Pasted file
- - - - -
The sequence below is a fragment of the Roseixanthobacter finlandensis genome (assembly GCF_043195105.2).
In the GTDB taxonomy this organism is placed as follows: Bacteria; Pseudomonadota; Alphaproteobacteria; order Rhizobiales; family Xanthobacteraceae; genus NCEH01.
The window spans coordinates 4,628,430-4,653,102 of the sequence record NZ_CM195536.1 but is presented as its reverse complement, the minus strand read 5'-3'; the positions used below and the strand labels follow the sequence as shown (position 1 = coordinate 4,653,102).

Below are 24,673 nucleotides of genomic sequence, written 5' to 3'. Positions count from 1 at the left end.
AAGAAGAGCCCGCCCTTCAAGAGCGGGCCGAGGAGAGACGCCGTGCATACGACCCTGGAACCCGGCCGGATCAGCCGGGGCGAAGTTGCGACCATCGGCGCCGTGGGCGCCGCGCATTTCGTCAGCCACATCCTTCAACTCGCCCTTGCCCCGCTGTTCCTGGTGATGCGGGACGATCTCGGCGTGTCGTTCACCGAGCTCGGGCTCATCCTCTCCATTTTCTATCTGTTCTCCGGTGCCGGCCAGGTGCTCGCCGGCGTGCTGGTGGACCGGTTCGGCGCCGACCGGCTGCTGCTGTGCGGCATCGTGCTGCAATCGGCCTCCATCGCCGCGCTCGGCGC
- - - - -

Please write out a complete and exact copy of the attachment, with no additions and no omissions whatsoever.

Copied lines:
The sequence below is a fragment of the Roseixanthobacter finlandensis genome (assembly GCF_043195105.2).
In the GTDB taxonomy this organism is placed as follows: Bacteria; Pseudomonadota; Alphaproteobacteria; order Rhizobiales; family Xanthobacteraceae; genus NCEH01.
The window spans coordinates 4,628,430-4,653,102 of the sequence record NZ_CM195536.1 but is presented as its reverse complement, the minus strand read 5'-3'; the positions used below and the strand labels follow the sequence as shown (position 1 = coordinate 4,653,102).

Below are 24,673 nucleotides of genomic sequence, written 5' to 3'. Positions count from 1 at the left end.
AAGAAGAGCCCGCCCTTCAAGAGCGGGCCGAGGAGAGACGCCGTGCATACGACCCTGGAACCCGGCCGGATCAGCCGGGGCGAAGTTGCGACCATCGGCGCCGTGGGCGCCGCGCATTTCGTCAGCCACATCCTTCAACTCGCCCTTGCCCCGCTGTTCCTGGTGATGCGGGACGATCTCGGCGTGTCGTTCACCGAGCTCGGGCTCATCCTCTCCATTTTCTATCTGTTCTCCGGTGCCGGCCAGGTGCTCGCCGGCGTGCTGGTGGACCGGTTCGGCGCCGACCGGCTGCTGCTGTGCGGCATCGTGCTGCAATCGGCCTCCATCGCCGCGCTCGGCGC